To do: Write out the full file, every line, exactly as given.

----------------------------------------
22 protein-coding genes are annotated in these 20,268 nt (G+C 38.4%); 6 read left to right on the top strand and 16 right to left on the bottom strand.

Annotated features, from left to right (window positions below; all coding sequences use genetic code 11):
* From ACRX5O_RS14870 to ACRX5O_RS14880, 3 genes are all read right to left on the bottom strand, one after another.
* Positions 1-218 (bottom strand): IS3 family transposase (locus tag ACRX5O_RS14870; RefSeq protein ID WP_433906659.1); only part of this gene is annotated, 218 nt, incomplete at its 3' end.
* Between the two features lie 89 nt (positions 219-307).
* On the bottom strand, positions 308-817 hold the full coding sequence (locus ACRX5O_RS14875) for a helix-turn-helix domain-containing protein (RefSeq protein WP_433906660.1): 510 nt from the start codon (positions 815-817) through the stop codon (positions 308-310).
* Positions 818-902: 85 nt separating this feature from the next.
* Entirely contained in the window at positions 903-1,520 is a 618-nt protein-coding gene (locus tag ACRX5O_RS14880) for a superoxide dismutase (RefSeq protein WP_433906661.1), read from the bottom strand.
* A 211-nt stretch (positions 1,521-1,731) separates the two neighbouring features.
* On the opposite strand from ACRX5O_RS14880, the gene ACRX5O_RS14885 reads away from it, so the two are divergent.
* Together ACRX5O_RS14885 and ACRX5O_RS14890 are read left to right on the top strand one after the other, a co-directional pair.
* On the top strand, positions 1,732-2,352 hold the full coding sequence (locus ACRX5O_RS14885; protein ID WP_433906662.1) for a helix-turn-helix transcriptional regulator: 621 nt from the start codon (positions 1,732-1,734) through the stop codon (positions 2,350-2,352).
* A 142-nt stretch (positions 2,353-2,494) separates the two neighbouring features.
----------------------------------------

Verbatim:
22 protein-coding genes are annotated in these 20,268 nt (G+C 38.4%); 6 read left to right on the top strand and 16 right to left on the bottom strand.

Annotated features, from left to right (window positions below; all coding sequences use genetic code 11):
* From ACRX5O_RS14870 to ACRX5O_RS14880, 3 genes are all read right to left on the bottom strand, one after another.
* Positions 1-218 (bottom strand): IS3 family transposase (locus tag ACRX5O_RS14870; RefSeq protein ID WP_433906659.1); only part of this gene is annotated, 218 nt, incomplete at its 3' end.
* Between the two features lie 89 nt (positions 219-307).
* On the bottom strand, positions 308-817 hold the full coding sequence (locus ACRX5O_RS14875) for a helix-turn-helix domain-containing protein (RefSeq protein WP_433906660.1): 510 nt from the start codon (positions 815-817) through the stop codon (positions 308-310).
* Positions 818-902: 85 nt separating this feature from the next.
* Entirely contained in the window at positions 903-1,520 is a 618-nt protein-coding gene (locus tag ACRX5O_RS14880) for a superoxide dismutase (RefSeq protein WP_433906661.1), read from the bottom strand.
* A 211-nt stretch (positions 1,521-1,731) separates the two neighbouring features.
* On the opposite strand from ACRX5O_RS14880, the gene ACRX5O_RS14885 reads away from it, so the two are divergent.
* Together ACRX5O_RS14885 and ACRX5O_RS14890 are read left to right on the top strand one after the other, a co-directional pair.
* On the top strand, positions 1,732-2,352 hold the full coding sequence (locus ACRX5O_RS14885; protein ID WP_433906662.1) for a helix-turn-helix transcriptional regulator: 621 nt from the start codon (positions 1,732-1,734) through the stop codon (positions 2,350-2,352).
* A 142-nt stretch (positions 2,353-2,494) separates the two neighbouring features.